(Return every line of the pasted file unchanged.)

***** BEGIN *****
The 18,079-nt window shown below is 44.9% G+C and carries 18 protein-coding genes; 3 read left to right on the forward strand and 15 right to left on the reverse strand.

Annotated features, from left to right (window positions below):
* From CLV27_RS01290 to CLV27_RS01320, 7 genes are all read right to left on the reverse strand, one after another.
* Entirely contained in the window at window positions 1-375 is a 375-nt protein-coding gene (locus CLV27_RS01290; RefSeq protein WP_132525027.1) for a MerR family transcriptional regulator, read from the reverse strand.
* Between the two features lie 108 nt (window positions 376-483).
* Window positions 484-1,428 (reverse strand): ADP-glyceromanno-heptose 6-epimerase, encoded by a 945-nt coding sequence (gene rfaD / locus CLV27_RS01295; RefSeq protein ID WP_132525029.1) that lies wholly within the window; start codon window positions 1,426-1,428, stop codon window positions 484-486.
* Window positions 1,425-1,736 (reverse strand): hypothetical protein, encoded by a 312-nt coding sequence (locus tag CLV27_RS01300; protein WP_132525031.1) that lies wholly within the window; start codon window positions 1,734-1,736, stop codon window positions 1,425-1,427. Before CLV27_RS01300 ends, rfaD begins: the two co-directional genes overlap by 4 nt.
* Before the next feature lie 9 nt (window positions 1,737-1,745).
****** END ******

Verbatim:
The 18,079-nt window shown below is 44.9% G+C and carries 18 protein-coding genes; 3 read left to right on the forward strand and 15 right to left on the reverse strand.

Annotated features, from left to right (window positions below):
* From CLV27_RS01290 to CLV27_RS01320, 7 genes are all read right to left on the reverse strand, one after another.
* Entirely contained in the window at window positions 1-375 is a 375-nt protein-coding gene (locus CLV27_RS01290; RefSeq protein WP_132525027.1) for a MerR family transcriptional regulator, read from the reverse strand.
* Between the two features lie 108 nt (window positions 376-483).
* Window positions 484-1,428 (reverse strand): ADP-glyceromanno-heptose 6-epimerase, encoded by a 945-nt coding sequence (gene rfaD / locus CLV27_RS01295; RefSeq protein ID WP_132525029.1) that lies wholly within the window; start codon window positions 1,426-1,428, stop codon window positions 484-486.
* Window positions 1,425-1,736 (reverse strand): hypothetical protein, encoded by a 312-nt coding sequence (locus tag CLV27_RS01300; protein WP_132525031.1) that lies wholly within the window; start codon window positions 1,734-1,736, stop codon window positions 1,425-1,427. Before CLV27_RS01300 ends, rfaD begins: the two co-directional genes overlap by 4 nt.
* Before the next feature lie 9 nt (window positions 1,737-1,745).